A localized modulating function

Images - Chapter 4 Illustration of a localized modulating function: (a) the modulating function used in the Fourier transform and (b) the localized modulating function used in the windowed Fourier transform. The auxiliary function used in (b) is the Gaussian window. The jet colorscale is also used here [going from blue (minimum value) to red (maximum value)].

Windowed Fourier transform

Images - Chapter 4 The magnitude of the windowed Fourier transform of a signal using (a) a Gaussian window of width 16 ms, (b) a Gaussian window of width 32 ms, (c) a Gaussian window of width 64 ms, (d) a Gaussian window of width 128 ms, (e) a Gaussian window of width 256 ms, and (f) a Gaussian window of width 512 ms. The jet colorscale is also used here [going from blue (minimum value) to red (maximum value)].

Let us now look at examples of WFT representations. We will use the examples of cosine waves with impulses, cosine waves with shutdown time, and quadratic chirp signals. Let us start with the example of cosine waves with impulses. This signal consists of the sum of two cosine waves and two impulses. This figure shows the WFT of this signal for various window widths [16 ms (i.e., 8 samples), 32 ms (i.e., 16 samples), 64 ms (32 samples), 128 ms (64 samples), 256 ms (128 samples), and 512 ms (256 samples)]. We have used the Gaussian window for the signal g(t) (i.e., g(t) = exp [- a x2] for a convenient value a> 0) for the computations of the WFT in these figures and actually for all the WFT figures in this chapter. The following observations can be made from these figures:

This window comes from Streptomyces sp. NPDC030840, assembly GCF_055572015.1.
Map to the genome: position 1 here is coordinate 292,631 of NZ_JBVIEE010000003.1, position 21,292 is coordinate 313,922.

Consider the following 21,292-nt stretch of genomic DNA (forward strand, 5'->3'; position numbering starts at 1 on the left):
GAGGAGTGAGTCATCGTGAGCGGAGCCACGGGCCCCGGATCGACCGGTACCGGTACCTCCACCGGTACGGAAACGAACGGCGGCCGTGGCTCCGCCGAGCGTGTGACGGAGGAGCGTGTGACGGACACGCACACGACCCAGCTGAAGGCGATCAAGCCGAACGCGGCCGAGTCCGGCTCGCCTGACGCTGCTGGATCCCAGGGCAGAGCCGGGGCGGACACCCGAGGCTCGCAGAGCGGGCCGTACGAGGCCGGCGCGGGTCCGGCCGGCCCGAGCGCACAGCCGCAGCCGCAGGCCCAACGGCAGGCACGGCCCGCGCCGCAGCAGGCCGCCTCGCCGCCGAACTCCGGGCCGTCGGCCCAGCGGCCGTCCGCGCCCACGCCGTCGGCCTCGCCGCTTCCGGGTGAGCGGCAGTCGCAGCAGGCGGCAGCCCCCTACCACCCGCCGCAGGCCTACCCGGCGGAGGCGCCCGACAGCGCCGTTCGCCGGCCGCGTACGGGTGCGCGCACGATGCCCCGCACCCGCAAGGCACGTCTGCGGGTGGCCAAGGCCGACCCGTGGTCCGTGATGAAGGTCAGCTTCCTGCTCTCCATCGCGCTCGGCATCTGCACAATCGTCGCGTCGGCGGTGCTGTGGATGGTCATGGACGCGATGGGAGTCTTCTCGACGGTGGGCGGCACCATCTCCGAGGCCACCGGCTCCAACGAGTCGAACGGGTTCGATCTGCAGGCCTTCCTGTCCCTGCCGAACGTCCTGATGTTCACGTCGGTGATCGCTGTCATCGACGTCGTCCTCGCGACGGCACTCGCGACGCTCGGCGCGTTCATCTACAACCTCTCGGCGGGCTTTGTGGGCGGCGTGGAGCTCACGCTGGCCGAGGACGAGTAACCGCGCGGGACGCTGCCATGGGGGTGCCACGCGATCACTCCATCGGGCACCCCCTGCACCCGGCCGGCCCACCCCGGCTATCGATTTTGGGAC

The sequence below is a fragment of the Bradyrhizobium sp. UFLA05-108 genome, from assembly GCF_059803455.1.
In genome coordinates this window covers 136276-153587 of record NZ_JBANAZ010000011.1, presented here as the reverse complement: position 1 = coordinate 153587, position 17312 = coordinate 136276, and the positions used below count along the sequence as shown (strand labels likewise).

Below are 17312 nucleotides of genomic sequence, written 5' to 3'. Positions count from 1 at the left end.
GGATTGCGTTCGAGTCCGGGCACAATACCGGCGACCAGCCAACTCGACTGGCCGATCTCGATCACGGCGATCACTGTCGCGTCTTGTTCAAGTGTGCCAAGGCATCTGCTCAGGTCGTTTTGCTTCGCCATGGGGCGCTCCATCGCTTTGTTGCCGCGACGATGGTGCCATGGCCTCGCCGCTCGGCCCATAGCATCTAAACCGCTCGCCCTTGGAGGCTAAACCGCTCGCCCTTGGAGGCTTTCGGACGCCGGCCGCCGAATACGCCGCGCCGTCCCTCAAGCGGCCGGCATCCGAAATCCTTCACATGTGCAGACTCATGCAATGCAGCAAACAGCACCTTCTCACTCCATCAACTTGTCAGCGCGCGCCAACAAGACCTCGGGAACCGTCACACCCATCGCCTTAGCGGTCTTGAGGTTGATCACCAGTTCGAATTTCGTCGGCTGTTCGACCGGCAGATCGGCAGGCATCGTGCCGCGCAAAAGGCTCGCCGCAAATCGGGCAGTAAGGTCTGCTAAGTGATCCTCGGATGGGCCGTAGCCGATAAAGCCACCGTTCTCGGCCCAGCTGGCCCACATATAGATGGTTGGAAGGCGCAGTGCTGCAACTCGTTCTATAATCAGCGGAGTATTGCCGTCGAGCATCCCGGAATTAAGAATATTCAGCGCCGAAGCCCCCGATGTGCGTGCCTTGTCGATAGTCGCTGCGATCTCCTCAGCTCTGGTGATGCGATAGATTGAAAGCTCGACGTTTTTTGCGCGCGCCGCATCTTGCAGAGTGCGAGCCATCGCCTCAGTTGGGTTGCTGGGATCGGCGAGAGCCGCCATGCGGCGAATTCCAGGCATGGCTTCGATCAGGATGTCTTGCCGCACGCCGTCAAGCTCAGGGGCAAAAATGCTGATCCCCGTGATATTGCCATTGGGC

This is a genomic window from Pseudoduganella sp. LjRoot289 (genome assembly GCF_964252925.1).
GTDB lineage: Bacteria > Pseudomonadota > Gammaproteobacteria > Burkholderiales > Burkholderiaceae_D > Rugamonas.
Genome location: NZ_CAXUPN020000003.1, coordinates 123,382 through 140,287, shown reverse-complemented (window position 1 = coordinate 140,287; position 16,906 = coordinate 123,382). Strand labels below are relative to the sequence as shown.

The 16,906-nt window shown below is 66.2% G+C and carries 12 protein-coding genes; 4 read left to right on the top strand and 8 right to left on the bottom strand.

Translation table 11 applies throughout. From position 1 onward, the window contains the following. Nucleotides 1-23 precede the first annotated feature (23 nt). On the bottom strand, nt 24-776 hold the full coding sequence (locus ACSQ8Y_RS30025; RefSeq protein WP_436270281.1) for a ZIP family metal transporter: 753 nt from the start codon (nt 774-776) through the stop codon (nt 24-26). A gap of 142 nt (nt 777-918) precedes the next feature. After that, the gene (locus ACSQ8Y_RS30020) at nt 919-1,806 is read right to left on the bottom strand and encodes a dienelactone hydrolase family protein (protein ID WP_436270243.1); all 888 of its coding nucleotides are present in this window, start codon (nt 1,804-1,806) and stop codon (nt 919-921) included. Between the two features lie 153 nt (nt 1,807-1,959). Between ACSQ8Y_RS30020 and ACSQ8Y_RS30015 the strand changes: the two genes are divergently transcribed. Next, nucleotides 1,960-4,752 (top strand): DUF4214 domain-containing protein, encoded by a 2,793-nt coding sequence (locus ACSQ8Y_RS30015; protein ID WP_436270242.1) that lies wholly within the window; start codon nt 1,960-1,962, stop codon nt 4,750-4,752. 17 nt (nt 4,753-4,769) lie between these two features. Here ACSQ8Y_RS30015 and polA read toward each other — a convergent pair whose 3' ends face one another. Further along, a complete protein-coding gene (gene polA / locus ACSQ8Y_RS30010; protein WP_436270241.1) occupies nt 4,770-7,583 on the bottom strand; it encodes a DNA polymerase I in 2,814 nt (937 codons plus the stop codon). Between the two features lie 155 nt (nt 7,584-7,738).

• In (a) we see that two impulses were detected with a good localization in time. The two cosine waves have also been detected, but the localization of their frequencies is not accurate.
  • In (b) we have improved the localization of the two cosine frequencies, but they are still not clearly distinguishable.
  • In (c) and (d) we have a localization of the two impulses in time and a good localization of the cosine wave frequencies. Notice that if the two impulses were close together, we would not be able to distinguish them because a small time spread is still visible around the locations of these impulses.
  • In (e) and (f), we can see that as the window g(t) get wider, the WFT representation converges toward the classical Fourier transform representation.

Windowed Fourier transform

Images - Chapter 4 The magnitude of the windowed Fourier transform of a signal using (a) a Gaussian window of width 32 ms, (b) a Gaussian window of width 64 ms, (c) a Gaussian window of width 128 ms, (d) a Gaussian window of width 256 ms, (e) a Gaussian window of width 512 ms, and (f) a Gaussian window of width 1024 ms. The jet colorscale is also used here [going from blue (minimum value) to red (maximum value)].